Mind Over Matter: Young The Giant's Incendiary Sophomore Effort

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After their highly acclaimed self-titled debut record in 2010, I immediately knew Young the Giant (YTG) had massive potential. I've waited 3+ years to listen to this masterpiece, and these California indie-rockers exceeded my expectations, as always. Bands often have difficulty writing their sophomore albums, especially after landing smash hits such as, "Cough Syrup" and "My Body," in their case. YTG evidently matured as a band, realizing that they didn't necessarily need to produce 12 additional "Cough Syrups" to produce a full bound sound that flows very smoothly throughout each track. So, shall we? Throughout Mind Over Matter, YTG's dynamics as a band are very controlled and their songs were clearly strategically placed. Producer Justin Meldal-Johnsen (Beck, M83, Tegan and Sara) beautifully formed YTG's sound into perfect unity. With multiple layered guitar parts, strong synthesizers, an outstanding percussion section, consistent bass grooves (reminiscent of Flea of Red Hot Chili Peppers), and lead singer Sameer's gorgeous yet strong and raunchy voice to fuel it all together - this album is certainly one to rave about.

 

http://www.youtube.com/watch?v=zF5uMvCGUCM

As a listener, I'm passed the point of being pleased with songs from pure melody alone; true bands have that much more substance when the lead singer is evidently passionate about what he/she is singing, as their lyrics often have significant meaning. Sameer is a perfect example of this, as he admitted to Rolling Stone that his lyrics were literary. He explained how he had been reading Anna Karenina and Thomas Pynchon, while philosophizing on both contemporary and old stuff. "I enjoy just being able to tell an objective story, almost through a camera lens. But, then I didn't want to get too stuck in that because being a lyricist there's something very stylized about lyrics, it's more like poetry," Sameer told Rolling Stone.

With this being said, the lyrical highlights I took from the album were not coincidentally from my favorite tracks. In the album’s title track "Mind Over Matter," Sameer pontificates,

"When the seasons change,

will you stand by me,

because I'm a young man built to fall,

mind over matter."

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Sameer also croons on one of the album’s singles, "Crystallized," showing his soft side:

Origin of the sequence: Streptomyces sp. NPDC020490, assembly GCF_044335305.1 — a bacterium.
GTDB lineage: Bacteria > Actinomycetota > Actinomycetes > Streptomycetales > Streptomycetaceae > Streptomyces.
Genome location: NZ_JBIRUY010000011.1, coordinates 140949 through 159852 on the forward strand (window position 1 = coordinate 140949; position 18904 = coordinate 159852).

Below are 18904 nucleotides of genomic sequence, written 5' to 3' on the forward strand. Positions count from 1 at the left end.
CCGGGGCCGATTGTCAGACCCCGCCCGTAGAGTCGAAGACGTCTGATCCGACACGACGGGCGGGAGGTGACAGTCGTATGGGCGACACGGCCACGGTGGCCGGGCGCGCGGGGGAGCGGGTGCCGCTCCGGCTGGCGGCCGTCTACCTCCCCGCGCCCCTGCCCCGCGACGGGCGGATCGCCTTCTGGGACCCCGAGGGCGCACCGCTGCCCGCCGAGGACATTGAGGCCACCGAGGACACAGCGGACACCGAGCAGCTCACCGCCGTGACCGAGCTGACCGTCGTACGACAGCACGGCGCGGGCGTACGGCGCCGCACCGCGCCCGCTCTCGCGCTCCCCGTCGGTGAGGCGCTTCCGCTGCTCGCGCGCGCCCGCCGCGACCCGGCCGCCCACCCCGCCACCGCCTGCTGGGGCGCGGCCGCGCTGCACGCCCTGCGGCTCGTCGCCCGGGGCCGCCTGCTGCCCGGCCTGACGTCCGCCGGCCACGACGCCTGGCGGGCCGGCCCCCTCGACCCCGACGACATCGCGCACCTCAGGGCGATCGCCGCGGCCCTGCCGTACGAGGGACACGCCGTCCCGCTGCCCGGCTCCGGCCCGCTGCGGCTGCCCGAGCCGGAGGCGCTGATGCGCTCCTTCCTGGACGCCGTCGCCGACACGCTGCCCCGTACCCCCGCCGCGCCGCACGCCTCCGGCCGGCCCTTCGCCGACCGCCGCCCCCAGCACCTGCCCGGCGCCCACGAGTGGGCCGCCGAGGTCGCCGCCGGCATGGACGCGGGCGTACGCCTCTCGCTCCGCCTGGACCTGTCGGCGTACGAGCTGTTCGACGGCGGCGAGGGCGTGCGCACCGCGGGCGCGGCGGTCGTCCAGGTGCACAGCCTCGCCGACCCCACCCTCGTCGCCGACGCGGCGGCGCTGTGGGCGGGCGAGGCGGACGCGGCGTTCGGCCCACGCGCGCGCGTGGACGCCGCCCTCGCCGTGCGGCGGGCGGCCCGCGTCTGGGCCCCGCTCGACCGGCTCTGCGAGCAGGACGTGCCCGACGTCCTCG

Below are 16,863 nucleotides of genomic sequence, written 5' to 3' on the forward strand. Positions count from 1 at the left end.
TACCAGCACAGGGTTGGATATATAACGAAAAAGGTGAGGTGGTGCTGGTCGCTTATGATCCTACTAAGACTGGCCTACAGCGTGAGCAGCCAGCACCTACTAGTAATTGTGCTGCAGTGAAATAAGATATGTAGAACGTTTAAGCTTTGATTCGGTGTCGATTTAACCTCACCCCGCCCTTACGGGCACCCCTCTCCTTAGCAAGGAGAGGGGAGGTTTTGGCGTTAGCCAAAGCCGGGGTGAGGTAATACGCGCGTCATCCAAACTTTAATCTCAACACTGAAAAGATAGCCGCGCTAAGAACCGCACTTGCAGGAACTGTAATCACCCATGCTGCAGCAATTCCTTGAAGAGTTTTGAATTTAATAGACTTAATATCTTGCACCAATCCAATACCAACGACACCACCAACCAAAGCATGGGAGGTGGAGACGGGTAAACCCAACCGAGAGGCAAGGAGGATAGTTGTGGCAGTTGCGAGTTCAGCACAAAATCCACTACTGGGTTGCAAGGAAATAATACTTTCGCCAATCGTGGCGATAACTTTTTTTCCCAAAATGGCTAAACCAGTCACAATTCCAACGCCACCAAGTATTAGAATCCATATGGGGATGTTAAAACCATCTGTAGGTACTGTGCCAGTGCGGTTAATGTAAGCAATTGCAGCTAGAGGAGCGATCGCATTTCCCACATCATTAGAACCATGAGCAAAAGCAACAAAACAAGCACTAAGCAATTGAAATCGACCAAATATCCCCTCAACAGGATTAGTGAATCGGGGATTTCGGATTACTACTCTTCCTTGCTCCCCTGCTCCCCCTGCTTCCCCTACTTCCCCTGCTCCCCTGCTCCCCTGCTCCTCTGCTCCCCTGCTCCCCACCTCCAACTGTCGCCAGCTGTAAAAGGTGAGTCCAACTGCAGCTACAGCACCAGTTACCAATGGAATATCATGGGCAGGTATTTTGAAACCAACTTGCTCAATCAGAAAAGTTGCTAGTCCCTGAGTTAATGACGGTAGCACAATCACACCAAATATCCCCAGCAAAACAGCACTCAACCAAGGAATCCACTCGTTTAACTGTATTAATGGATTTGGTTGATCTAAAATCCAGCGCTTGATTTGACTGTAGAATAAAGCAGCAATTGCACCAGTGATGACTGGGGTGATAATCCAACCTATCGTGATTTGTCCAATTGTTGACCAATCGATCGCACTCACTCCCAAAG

"When the beat of my drum,

meets the beat of your heart,

you know I couldn't love any other,

this is where I come from,

this is where I belong."

The main single, "It's About Time," relates to one of my favorite movies that somehow made me extremely paranoid in a great way (if possible):

"Close the front door,

I don't want to go,

Like I'm on the 'Truman Show!"'

Imagine if your life was inside a bubble?

 

http://www.youtube.com/watch?v=DO6LJUyNA0M

Sameer's moving lyrics contribute to his soft side, and furthermore how YTG structured each song they wrote and strategically placed where songs should be, so that the album flows smoothly. Two tracks on the album, “Firelight” and “Camera,” don't represent the common themes I previously discussed where YTG uses acoustic guitars that really showcase Sameer's incredible voice control. Although these two songs don't represent the common themes of the album and definitely were the weaker tracks, they help prove how YTG doesn't truly have a monotonous sound, showcasing their musical diversity. The album then jumps back to its full heavy indie-rock euphoria following those two tracks with, "In My Home," where Sameer pontificates yet again: "We are not lost // we are always searching." Truth.

YTG helped kick 2014 off to an amazing start in the indie-rock world, and I can't wait to see them this summer (again). The dynamics of the album were really unbelievable and the band truly honed in on their sound in a very positive way. The second half of the album was reminiscent of Julian Casablancas of the Strokes, especially similar to their 2011 album "Angles," as both bands incorporate the coolest elements that came from the 80s (if possible). These two groups are great examples of how indie-rock bands can produce dance and head-rocking anthems. With raunchy layered guitars, highlighted harmonies with reverb, bass grooves that follow and exceed strong vocal lines -- this is definitely worth the listen if you haven't vibed with anything I just preached on! YTG is already booked for Firefly in Dover, DE this summer, and stay tuned into CV for their tour dates!

 

Images from rollingstone.com and beatroute.ca